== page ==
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Financing Uganda's Poverty Reduction Strategy: Is Aid Causing More Pain Than Gain?

Author/Editor: Nkusu, Mwanza
Authorized for Distribution: September 1, 2004
Electronic Access: Free Full Text (PDF file size is 333KB)
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Disclaimer: This Working Paper should not be reported as representing the views of the IMF. The views expressed in this Working Paper are those of the author(s) and do not necessarily represent those of the IMF or IMF policy. Working Papers describe research in progress by the author(s) and are published to elicit comments and to further debate.

Summary: Uganda's market-friendly development strategy and poverty reduction agenda have attracted large financial inflows, including aid. During 2000-02, concerns about a possible aid-induced Dutch disease were heightened by widening macroeconomic imbalances and an upward trend in the real effective exchange rate (REER). This paper shows that the REER remained broadly stable during a 10-year period and nontraditional exports increased remarkably, contrary to the predictions of the Dutch disease model. Also, economic growth was strong. This good performance is attributed to sound macroeconomic policies and important structural reforms, which have allowed an increased use of available production factors.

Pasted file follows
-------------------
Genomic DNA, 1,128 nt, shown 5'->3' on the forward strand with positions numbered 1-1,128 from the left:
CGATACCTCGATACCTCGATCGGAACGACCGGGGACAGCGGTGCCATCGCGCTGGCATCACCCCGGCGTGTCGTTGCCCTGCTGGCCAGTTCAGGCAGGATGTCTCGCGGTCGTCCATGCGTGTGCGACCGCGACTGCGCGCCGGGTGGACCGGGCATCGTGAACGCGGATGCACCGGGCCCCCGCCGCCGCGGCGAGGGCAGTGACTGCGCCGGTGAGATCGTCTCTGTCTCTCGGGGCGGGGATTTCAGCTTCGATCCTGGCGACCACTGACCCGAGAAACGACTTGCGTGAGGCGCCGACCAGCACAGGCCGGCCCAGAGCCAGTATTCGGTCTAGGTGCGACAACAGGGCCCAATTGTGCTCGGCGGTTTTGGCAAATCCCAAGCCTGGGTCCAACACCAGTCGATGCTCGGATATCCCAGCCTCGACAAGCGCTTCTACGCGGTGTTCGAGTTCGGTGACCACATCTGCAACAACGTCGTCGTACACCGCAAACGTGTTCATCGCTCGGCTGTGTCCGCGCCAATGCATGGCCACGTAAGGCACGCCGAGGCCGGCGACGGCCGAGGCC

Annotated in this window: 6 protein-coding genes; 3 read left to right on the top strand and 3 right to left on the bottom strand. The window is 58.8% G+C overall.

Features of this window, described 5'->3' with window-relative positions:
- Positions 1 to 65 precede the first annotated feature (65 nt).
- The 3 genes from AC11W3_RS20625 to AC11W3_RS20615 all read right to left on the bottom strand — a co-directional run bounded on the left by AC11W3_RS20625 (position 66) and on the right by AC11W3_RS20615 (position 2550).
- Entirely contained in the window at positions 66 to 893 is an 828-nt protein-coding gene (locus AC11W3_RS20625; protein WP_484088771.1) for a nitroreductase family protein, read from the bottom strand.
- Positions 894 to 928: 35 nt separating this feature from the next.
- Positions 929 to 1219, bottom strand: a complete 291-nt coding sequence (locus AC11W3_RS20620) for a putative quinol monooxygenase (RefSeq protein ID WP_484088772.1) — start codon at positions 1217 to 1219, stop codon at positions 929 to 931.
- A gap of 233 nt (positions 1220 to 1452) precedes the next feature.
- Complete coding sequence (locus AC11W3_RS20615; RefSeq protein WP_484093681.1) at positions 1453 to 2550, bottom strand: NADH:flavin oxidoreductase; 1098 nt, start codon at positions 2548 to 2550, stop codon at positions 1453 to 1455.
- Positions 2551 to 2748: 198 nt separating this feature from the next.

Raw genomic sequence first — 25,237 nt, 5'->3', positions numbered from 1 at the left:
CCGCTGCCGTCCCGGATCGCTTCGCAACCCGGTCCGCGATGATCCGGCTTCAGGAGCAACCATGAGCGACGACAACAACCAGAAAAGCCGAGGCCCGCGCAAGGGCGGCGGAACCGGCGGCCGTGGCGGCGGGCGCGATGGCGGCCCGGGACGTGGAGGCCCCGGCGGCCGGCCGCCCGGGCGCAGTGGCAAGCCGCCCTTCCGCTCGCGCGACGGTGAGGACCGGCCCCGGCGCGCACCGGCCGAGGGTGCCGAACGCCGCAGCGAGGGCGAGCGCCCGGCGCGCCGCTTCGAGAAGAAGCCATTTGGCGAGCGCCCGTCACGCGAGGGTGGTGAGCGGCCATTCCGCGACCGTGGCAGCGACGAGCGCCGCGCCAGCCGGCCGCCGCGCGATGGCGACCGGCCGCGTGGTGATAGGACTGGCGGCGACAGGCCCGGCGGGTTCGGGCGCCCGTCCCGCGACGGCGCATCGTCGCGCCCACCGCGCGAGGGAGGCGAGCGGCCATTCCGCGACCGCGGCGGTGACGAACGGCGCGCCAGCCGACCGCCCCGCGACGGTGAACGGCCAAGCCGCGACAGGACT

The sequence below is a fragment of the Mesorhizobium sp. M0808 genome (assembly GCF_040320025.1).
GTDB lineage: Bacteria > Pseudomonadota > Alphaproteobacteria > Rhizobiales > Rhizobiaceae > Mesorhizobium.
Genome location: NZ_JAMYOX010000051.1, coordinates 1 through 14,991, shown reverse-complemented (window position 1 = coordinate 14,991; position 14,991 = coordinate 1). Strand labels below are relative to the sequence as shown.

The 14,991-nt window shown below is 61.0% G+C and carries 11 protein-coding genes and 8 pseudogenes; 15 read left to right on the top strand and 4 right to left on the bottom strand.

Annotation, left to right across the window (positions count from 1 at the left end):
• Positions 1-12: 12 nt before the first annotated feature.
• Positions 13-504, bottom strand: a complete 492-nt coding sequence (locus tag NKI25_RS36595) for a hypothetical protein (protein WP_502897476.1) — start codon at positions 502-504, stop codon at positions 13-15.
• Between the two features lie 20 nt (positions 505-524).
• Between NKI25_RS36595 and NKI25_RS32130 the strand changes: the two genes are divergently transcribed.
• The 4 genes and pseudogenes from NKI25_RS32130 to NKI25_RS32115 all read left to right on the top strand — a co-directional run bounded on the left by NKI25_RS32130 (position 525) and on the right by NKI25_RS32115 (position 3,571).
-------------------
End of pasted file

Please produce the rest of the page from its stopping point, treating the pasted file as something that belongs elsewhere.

Series: Working Paper No. 04/170
Subject(s): Development assistance | Uganda | Poverty reduction | Exchange rates | Economic growth
Author's keyword(s): Foreign aid | exchange rates | economic growth | and poverty
 
English  
    Published:   September 1, 2004        
    ISBN/ISSN:   1934-7073   Format:   Paper
    Stock No:   WPIEA1702004   Pages:   29
    Price:   US$15.00
       
     
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